Please note that you cannot use attitude and count simultaneously. You have to play one system of signals or another.
The count signal is particularly useful as it allows partner to count a particular suit and makes it possible to hold up the A or K in a suit long enough to "kill" the suit.
|S 5 4|
|H 8 6 3|
|D K Q 7 5 4|
|C 7 5 3|
|Lead: S2||S K 9 5 3|
|H Q 8 4|
|D A 9 2|
|C 10 8 4 3 2|
Partner leads the 2 of spades against a 3NT contract (you deduce that she led from a 4-card suit). You put up your K which holds. You return the S9, covered by the 10 and J. Partner leads the 8, 5 from you and declarer wins with the SA. Declarer now leads the DJ, partner playing the 3 and you hold up. He continues with the 10 (partner playing the 6), and overtakes with the Q. Should you hold up again?
Partner's play of the 3 and 6, shows that he has an odd number of diamonds, (i.e. he has three.) Dummy and you hold a total of eight. Now, 8+3 = 11 and therefore declarer started with only two diamonds. You must take your Ace right now, otherwise you are giving declarer an unnecessary trick (which could well be his ninth!) and return another suit. The diamond suit is now "dead" - declarer cannot get to it.
COUNT IN THE TRUMP SUIT
A special procedure is used to give count in the trump suit. The order of play is reversed. You suggest an odd number of trumps (nearly always three) by playing your middle trump, then your lowest. To show an even number, play your lowest trump first.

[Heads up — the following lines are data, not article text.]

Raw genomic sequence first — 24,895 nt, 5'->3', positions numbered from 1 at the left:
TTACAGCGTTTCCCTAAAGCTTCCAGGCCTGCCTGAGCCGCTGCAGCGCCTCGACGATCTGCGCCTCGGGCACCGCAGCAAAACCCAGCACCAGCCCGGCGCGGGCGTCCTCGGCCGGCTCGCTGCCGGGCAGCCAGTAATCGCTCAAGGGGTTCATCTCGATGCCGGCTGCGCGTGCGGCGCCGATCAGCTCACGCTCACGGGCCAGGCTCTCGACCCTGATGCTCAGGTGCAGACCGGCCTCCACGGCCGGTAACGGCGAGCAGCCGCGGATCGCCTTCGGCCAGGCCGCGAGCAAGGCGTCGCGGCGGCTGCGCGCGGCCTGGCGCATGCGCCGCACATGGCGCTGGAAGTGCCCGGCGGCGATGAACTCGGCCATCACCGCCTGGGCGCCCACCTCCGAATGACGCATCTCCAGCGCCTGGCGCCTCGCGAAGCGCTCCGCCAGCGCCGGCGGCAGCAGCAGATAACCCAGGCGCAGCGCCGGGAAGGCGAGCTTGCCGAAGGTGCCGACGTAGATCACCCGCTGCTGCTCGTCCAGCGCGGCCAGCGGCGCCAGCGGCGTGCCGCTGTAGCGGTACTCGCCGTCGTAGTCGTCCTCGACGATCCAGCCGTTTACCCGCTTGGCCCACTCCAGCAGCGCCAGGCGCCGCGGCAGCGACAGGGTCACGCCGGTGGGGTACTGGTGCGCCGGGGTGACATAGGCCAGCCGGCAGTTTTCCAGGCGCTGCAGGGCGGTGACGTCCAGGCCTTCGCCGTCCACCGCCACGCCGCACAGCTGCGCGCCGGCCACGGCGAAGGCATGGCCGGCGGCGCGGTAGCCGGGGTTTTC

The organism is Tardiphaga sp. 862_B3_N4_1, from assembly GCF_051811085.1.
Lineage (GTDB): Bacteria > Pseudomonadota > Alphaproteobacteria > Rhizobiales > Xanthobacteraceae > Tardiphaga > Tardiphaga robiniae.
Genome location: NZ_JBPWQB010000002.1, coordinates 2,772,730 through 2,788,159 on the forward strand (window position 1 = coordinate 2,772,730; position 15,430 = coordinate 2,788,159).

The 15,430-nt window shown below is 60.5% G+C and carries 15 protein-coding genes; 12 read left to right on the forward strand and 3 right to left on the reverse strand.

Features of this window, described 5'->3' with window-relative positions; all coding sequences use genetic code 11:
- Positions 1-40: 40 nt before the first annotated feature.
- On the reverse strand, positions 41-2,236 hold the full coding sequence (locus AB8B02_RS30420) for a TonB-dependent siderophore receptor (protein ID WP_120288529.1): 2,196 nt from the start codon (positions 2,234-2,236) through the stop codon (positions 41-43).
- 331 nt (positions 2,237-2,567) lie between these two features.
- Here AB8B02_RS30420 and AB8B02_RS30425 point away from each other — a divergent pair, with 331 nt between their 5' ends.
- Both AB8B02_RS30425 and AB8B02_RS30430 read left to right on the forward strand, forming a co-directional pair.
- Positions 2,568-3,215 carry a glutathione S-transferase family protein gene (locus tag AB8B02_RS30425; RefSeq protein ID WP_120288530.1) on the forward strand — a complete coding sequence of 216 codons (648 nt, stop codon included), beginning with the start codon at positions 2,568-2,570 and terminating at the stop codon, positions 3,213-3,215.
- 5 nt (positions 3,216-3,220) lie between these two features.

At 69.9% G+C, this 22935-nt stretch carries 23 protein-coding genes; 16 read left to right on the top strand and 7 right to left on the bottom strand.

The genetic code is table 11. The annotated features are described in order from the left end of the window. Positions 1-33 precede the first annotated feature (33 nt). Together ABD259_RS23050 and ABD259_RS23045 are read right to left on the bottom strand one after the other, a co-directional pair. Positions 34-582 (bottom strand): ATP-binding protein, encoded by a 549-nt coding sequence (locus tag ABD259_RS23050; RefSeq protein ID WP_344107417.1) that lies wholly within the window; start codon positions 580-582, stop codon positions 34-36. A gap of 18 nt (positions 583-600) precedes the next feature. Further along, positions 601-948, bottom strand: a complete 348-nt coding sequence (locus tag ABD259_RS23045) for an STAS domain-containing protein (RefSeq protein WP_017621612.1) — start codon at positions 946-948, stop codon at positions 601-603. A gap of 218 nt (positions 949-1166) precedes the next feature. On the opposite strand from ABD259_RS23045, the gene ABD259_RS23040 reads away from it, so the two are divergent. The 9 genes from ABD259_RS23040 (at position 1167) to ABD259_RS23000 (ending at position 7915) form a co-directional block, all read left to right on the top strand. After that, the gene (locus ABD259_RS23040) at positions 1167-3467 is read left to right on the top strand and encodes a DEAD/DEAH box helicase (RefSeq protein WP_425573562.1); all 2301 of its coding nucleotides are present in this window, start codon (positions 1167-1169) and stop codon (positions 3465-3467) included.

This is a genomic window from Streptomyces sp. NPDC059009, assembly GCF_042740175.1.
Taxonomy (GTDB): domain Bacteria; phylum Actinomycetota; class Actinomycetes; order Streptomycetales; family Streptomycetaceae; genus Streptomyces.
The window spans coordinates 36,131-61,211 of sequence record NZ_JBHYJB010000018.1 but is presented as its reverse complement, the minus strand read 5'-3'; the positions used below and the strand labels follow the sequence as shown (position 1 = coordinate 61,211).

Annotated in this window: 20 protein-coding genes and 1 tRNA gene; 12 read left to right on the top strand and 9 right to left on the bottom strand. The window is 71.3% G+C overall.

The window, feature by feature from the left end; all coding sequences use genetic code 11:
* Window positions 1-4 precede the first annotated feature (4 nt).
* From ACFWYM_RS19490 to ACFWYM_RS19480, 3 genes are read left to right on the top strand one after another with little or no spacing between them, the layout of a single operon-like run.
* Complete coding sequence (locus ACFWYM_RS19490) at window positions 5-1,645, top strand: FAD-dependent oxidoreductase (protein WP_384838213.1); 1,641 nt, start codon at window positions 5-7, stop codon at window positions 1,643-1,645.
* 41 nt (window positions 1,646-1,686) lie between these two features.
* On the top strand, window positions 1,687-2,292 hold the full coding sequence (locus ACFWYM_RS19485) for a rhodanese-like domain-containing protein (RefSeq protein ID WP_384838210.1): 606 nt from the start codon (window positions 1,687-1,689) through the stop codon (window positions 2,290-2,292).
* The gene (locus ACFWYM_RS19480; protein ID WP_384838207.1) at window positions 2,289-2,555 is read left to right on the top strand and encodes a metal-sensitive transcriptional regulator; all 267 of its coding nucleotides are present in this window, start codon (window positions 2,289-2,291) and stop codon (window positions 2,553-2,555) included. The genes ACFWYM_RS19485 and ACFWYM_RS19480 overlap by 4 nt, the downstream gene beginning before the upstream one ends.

There are several reasons for reversing the signaling method. Firstly, with only two trumps, your highest one may be too valuable to waste (Qx, Jx, 10x, or even a 9x may promote a trump winner for your partner). Secondly, a high-low, showing three trumps, will suggest to partner that you may:be able to trump a suit (in which he knows or suspects a shortage) or b) it is imperative that you get the lead so that you can lead a third round of trumps -- taking "two for one" -- in order to thwart a cross-ruff game. Thirdly, a count in the trump suit may help partner to work out declarer's distribution.
3. SUIT PREFERENCE SIGNAL
This signal indicates interest in a suit other than the one being played.
An unusually high card in the played suit, suggests strength in a high-ranking suitA low card suggests interest in another low-ranking suit.
There are three typical situations:
A SINGLETON IN DUMMY AND PARTNER HAS LED THE A OR K:
|Lead D A||S 5|
The contract is 6S and partner leads the A of diamonds. You should "shock " partner by throwing the Q of diamonds. This should be interpreted as a suit preference signal telling her that of the remaining two suits (hearts and clubs), you want an immediate shift to the higher ranking suit (hearts). Note that if partner shifts to a club, declarer has time to draw trumps and discard his heart losers on dummy's fourth club.
If you had held the CA, you would have signaled with the 3 of diamonds. Even if partner does not lead A or a K and there is a singleton in dummy, you should still give a suit preference signal. Sometimes partner will hold the A or K of their trump suit and needs to know which suit to shift to, as soon as she gets the lead.YOU ARE ABOUT TO GIVE PARTNER A RUFF